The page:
Let Wall Street Pay for the Restoration of Main Street Act
Congressman Peter DiFazio, a Democrat from Oregon, had introduced H.R. 4191, the Let Wall Street Pay for the Restoration of Main Street Act. This bill would asses a minuscule ¼ of one percent tax on speculative Wall Street trading and an infinitesimal two hundredth of one percent on exotic derivatives. This tax was specifically targeted at high volume speculative traders on Wall Street, and would have no impact on average investors and pension funds. Under this bill the speculation tax would be exempted or refunded from tax-favored retirement accounts, mutual funds, education savings accounts, health savings accounts, and the first $100,000 of transactions annually.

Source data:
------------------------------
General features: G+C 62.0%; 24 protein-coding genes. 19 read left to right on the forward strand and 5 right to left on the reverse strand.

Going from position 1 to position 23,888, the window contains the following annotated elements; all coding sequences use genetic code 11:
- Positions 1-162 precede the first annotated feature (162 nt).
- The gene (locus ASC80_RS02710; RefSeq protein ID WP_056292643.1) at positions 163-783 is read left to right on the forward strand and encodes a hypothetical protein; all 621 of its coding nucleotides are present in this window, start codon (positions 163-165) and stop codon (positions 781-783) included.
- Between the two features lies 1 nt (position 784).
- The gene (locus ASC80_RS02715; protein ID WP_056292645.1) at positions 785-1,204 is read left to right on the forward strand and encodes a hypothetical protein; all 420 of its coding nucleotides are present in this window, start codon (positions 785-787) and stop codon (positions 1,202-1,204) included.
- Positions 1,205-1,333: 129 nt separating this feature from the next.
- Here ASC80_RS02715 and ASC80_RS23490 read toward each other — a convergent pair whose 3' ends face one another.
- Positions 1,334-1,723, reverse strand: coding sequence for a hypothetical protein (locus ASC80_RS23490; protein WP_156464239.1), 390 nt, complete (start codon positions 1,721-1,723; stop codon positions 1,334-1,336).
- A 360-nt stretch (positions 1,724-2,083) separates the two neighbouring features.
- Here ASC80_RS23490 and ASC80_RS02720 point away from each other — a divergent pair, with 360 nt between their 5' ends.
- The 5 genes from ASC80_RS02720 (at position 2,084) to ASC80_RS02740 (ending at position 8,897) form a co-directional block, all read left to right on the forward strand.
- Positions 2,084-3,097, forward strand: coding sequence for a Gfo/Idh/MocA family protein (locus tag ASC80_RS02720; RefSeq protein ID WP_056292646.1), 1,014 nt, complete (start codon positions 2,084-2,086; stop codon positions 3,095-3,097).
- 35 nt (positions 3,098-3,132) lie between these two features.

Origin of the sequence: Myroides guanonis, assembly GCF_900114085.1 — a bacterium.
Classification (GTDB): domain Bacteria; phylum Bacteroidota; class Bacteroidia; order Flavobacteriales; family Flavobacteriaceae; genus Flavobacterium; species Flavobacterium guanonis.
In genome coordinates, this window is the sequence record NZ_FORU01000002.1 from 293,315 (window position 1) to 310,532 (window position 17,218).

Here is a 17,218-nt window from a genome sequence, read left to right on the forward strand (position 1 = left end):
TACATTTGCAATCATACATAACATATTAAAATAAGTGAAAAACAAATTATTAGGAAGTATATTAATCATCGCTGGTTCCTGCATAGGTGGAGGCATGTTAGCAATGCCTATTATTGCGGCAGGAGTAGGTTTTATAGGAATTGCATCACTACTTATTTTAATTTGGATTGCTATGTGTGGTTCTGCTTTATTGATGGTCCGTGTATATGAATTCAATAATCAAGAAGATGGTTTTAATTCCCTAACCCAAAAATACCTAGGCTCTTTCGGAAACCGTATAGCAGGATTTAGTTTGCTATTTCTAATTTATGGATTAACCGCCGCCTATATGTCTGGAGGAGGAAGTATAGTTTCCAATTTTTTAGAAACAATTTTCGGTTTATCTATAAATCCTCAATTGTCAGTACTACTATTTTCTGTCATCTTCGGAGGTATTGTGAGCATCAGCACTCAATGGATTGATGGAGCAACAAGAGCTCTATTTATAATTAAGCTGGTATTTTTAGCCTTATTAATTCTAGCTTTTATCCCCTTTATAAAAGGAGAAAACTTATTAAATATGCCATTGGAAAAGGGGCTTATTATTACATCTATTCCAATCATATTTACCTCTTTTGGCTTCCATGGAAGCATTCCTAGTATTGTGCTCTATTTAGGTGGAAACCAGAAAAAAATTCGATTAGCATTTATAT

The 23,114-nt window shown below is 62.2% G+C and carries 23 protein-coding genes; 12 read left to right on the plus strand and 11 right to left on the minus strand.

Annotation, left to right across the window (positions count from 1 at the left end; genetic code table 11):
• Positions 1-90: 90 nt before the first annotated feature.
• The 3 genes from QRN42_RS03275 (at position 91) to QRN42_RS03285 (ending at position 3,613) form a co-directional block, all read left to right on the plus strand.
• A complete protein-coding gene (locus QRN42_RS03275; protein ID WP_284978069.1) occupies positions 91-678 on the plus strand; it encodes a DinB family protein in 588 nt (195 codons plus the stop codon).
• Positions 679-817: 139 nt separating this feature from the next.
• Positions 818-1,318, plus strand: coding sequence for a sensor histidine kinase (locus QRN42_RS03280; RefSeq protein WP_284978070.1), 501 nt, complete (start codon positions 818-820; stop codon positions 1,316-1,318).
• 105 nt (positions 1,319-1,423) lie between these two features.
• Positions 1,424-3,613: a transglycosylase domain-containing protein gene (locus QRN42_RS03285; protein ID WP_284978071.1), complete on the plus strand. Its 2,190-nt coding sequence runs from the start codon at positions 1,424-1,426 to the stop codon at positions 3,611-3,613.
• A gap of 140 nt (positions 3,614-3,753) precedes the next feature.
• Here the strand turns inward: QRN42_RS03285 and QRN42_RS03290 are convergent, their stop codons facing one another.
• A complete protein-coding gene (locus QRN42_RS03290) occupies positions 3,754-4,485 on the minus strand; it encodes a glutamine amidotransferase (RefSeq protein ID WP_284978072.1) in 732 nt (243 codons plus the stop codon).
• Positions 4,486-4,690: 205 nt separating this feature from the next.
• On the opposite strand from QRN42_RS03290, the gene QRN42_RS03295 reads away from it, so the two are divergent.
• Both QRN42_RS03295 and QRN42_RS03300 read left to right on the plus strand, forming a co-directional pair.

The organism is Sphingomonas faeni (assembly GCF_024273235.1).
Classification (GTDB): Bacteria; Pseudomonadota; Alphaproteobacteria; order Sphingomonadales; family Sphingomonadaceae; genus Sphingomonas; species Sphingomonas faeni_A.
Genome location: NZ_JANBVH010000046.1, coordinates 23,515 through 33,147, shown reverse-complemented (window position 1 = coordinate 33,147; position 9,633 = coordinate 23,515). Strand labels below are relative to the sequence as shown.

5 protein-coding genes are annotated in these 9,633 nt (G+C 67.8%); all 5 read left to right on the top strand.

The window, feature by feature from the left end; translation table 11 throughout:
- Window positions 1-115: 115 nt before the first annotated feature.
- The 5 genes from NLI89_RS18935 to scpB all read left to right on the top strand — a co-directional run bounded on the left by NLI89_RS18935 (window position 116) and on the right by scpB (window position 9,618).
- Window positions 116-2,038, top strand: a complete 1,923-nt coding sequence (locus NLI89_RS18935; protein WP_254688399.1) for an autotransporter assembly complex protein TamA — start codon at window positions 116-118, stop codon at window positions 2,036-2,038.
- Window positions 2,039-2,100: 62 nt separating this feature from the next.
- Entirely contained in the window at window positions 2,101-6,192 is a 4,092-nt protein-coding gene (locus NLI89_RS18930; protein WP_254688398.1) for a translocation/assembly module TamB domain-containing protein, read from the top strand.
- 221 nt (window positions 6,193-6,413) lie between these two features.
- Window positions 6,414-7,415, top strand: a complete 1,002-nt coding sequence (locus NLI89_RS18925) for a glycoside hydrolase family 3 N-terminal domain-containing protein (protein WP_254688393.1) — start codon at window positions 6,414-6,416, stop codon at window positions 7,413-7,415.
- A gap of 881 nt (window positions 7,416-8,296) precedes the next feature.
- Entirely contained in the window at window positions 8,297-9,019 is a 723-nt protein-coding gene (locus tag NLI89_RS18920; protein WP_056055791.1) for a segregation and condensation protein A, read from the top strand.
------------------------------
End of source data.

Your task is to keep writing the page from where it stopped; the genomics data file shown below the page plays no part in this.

See DeFazio’a Introduction of the bill as announced in his Congressional website at
DEFAZIO INTRODUCES LEGISLATION INVOKING WALL STREET ‘TRANSACTION TAX’
The bill was introduced to the U.S. House of Representatives on December 3, 2009 and only received the support of 25 of DeFazio’s colleagues in the House.
A similar bill was introduced in the Senate by Sen. Tom Harkin (D – Iowa).
Harkin calls for tax on financial transactions, The Hill, April 16, 2010.
Harkin and others argued a very small levy on short-term financial transactions would curb speculative trading and raise an estimated $100 billion annually.